Table 2a.

Changes in BMI (expressed as kg/m2) after 18 weeks of clozapine treatment, split by baseline BMI categories.

  Mean  SD  Min  Max 
Underweight  3.49  2.34  0.00  6.77 
Normal  34  1.91  2.05  −1.20  7.12 
Overweight  23  1.89  2.56  −3.18  8.71 
Obese  10  −0.10  2.56  −3.81  3.10 

SD: standard deviation; BMI: body mass index, expressed in kg/m2.

Long term sample (n=57)

Mean cBMI at 56 weeks was 2.67kg/m2 (SD=3.26), ranging from −4.16 to 10.51kg/m2. 10 patients (17.5%) showed decreased BMI during the follow-up. There was a statistically significant inverse correlation between basal BMI and cBMI at 56 weeks, expressed by a Pearson coefficient r=−0.422 (p=0.001). There were no differences in cBMI between women and men (p=0.560). cBMI was not correlated with the steady dose at week 6 (r=0.262; p=0.107, n=39) or clozapine or norclozapine blood levels (r=0.027, p=0.861 and r=0.064; p=0.677; n=45).

We further explored these results with a multiple regression, using cBMI to 1 year as a dependent variable and gender, age and BMI at baseline as independent variables. With this approach, baseline BMI and concomitant use of mood stabilizers were statistically significant, and basal BMI showed again the inverse relationship (data not shown).

A further analysis of cBMI among the four categories of basal BMI was also carried out. Table 2b shows mean cBMI among the groups. Shapiro–Wilk's and Levene's tests showed groups’ normal distribution and variance homogeneity. ANOVA analysis suggested differences between them (F=3.309, d.f. 3, p=0.027), and polynomial linear analysis suggested an inverse association (lower basal BMI, greater cBMI; p=0.005) that was replicated with the Tukey post hoc contrast, which showed statistical significant difference in cBMI between basal underweight and obese groups (p=0.017).

Table 2b.

Changes in BMI (expressed as kg/m2) after 56 weeks of clozapine treatment, split by baseline BMI categories.

  Mean  SD  Min  Max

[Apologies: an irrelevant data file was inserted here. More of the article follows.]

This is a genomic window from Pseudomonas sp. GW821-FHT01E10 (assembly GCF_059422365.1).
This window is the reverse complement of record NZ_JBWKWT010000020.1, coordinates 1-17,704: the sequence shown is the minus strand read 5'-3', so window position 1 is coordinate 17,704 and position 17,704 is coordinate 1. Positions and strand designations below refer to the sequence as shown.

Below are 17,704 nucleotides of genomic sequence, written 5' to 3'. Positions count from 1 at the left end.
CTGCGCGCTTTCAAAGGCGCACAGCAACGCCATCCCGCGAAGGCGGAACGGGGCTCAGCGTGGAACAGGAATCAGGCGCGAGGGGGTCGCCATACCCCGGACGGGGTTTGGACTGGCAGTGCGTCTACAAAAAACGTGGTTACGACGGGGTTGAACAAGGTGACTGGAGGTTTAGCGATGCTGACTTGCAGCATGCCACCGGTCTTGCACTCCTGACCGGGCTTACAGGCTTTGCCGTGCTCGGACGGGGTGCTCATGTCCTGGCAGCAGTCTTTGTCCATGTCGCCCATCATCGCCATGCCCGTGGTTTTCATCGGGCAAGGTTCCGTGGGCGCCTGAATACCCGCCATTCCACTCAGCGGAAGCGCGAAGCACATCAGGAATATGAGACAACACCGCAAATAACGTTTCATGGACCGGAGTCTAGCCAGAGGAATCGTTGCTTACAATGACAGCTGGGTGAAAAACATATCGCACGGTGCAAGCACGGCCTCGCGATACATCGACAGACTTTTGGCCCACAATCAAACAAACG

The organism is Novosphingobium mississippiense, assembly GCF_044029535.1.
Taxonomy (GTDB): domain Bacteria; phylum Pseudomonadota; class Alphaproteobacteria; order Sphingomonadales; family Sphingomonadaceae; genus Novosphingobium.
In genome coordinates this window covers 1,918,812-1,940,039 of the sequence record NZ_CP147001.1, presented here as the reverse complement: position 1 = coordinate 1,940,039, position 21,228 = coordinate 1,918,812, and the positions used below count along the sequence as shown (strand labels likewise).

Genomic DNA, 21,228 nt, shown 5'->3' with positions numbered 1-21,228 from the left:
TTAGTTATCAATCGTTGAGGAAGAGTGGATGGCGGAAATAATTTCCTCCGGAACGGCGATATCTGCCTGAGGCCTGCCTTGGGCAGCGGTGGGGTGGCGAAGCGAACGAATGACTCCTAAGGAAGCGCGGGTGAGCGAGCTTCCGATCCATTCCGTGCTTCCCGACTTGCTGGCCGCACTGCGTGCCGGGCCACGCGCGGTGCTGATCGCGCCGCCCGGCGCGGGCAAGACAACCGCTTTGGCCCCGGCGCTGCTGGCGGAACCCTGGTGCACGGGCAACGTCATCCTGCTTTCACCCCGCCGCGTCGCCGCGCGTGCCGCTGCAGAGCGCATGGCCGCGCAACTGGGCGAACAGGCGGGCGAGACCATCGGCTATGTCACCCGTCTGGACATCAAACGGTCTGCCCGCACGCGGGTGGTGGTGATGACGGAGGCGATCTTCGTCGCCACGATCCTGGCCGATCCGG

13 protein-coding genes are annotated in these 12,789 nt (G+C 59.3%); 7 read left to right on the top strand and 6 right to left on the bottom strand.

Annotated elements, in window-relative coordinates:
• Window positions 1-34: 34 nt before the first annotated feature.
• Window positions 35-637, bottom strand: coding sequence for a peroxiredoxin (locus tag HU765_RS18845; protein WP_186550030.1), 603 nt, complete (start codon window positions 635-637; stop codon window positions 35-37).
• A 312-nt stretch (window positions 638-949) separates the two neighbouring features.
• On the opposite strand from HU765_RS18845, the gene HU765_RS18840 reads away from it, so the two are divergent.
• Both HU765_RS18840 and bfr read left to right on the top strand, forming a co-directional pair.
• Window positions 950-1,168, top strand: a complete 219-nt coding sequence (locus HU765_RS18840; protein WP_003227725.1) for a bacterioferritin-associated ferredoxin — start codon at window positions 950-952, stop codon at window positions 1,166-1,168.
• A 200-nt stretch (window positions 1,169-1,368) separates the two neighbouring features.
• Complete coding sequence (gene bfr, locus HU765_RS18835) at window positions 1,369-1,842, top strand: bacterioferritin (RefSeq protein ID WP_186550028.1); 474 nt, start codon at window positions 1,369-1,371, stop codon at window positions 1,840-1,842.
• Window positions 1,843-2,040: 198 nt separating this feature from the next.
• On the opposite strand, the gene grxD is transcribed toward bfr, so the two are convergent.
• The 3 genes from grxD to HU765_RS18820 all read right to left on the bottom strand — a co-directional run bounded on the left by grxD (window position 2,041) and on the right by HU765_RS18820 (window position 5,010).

Underweight  4.60  2.89  0.94  8.89 
Normal  27  2.77  2.26  −1.81  7.25 
Overweight  14  2.98  4.16  −4.16  10.51 
Obese  −0.12  3.44  −3.05  6.30 

SD: standard deviation; BMI: body mass index, expressed in kg/m2.

We also correlated cBMI at weeks 18 and 56, which showed a strong significant correlation (r=0.874, p<0.0001).

Discussion

Our results indicate that a change in BMI in both short and long term in patients treated with clozapine monotherapy is inversely correlated with the BMI at baseline. Age, gender and norclozapine blood levels at week 18 were not correlated with change in BMI. Concomitant mood stabilizer prescription was a significant predictor of greater BMI increase after one year.

Weight gain has been previously inversely correlated with BMI at baseline, with clozapine7–9 as well as with other newer antipsychotic drugs.10–13 Indeed, our results at 16 weeks mimic quite well the results showed by other researchers, suggesting that obese subjects will not experience, on an average, weight gain.6 For the first time, the same sample has been followed up for one-year. Our study supports all these studies; furthermore, stratification of the sample in four categories according to baseline BMI, stresses the study's conclusion, that is, that underweight and normal weight subjects are at higher risk of weight gain. It also provides the timeline of the weight gain. On the one hand, there is a strong correlation between the cBMI at both week 18 and week 56. On the other hand, a mere observation of the resulting data (mean cBMI from baseline to week 18 1.83kg/m2, compare to 2.67 at week 56) reflects a proportionally lower increase in BMI from week 18 up to 56. Both indicate that if weight gain occurs, it does so mainly in the first 18 weeks. Therefore, early remediation strategies should be implemented among people who experience significant weight gain after initiating clozapine. Our data indicates that there are no differences in cBMI between men and women, at either 18 or 56 weeks.